California Officials Launch Four Separate Investigations After 30-Ton Shipment of Explosive Chemicals Goes Missing

The Dyno Nobel plant near Cheyenne, Wyoming. (The Center for Land Use Interpretation)

California authorities have launched four separate investigations following the disappearance of a 30-ton shipment of explosive chemicals last month, KQED reported.

On April 12, a railcar loaded with 60,000 pounds of ammonium nitrate, a chemical used as both fertilizer and explosives, departed from Dyno Nobel manufacturing plant near Cheyenne, Wyoming en route to Saltdale, California.

The chemical was reported missing from the shipment two weeks later, and no one knows what really happened.

On May 10, the company Dyno Nobel notified the federal government’s National Response Center, also known as the NRC. Last Wednesday, the complaint was also included in an NRC database of California incidents maintained by the state Office of Emergency Services.

This incident has raised serious concerns regarding public safety and security. The missing chemicals could potentially pose a significant threat if they fall into the wrong hands.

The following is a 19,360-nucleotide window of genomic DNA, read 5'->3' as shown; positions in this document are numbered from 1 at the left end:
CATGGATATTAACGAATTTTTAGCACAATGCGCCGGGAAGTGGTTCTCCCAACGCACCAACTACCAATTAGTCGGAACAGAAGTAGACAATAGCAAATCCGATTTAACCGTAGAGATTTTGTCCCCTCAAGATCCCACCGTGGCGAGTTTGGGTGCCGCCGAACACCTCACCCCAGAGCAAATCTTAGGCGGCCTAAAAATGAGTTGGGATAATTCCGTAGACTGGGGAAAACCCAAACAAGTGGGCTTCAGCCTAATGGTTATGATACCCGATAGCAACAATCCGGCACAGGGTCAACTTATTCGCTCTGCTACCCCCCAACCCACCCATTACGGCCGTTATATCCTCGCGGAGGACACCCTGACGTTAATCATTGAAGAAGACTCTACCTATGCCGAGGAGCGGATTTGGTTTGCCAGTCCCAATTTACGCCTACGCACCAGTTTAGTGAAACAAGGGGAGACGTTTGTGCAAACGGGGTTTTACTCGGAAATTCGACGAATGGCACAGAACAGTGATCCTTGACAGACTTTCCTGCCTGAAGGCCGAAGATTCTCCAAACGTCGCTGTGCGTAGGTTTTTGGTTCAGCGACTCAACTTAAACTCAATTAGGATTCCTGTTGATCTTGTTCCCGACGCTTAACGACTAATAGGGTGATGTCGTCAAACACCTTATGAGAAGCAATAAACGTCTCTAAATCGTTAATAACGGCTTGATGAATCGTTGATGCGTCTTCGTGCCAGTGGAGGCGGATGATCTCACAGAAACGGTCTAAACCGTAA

California officials have launched four separate investigations to determine the circumstances surrounding the disappearance of the chemicals.

KQED reported:

Dyno Nobel says it believes the material — transported in pellet form in a covered hopper car similar to those used to ship coal — fell from the car on the way to a rail siding (a short track connecting with the main track) called Saltdale about 30 miles from the town of Mojave in eastern Kern County.

“The railcar was sealed when it left the Cheyenne facility, and the seals were still intact when it arrived in Saltdale. The initial assessment is that a leak through the bottom gate on the railcar may have developed in transit,” the company said through a spokesperson.

A Federal Railroad Administration representative, though, says the investigation points to one of the hopper car gates not being properly closed.

Dyno Nobel says the trip lasted two weeks and included multiple stops. The company says it had “limited control” over the railcar as Union Pacific moved it through the country. It says the railcar is being transported back to Wyoming for inspection. And it says it hopes to understand how the shipment was lost and will work to prevent something similar happening again.

The Federal Railroad Administration, the California Public Utilities Commission, Union Pacific and Dyno Nobel are investigating the incident, according to their representatives.

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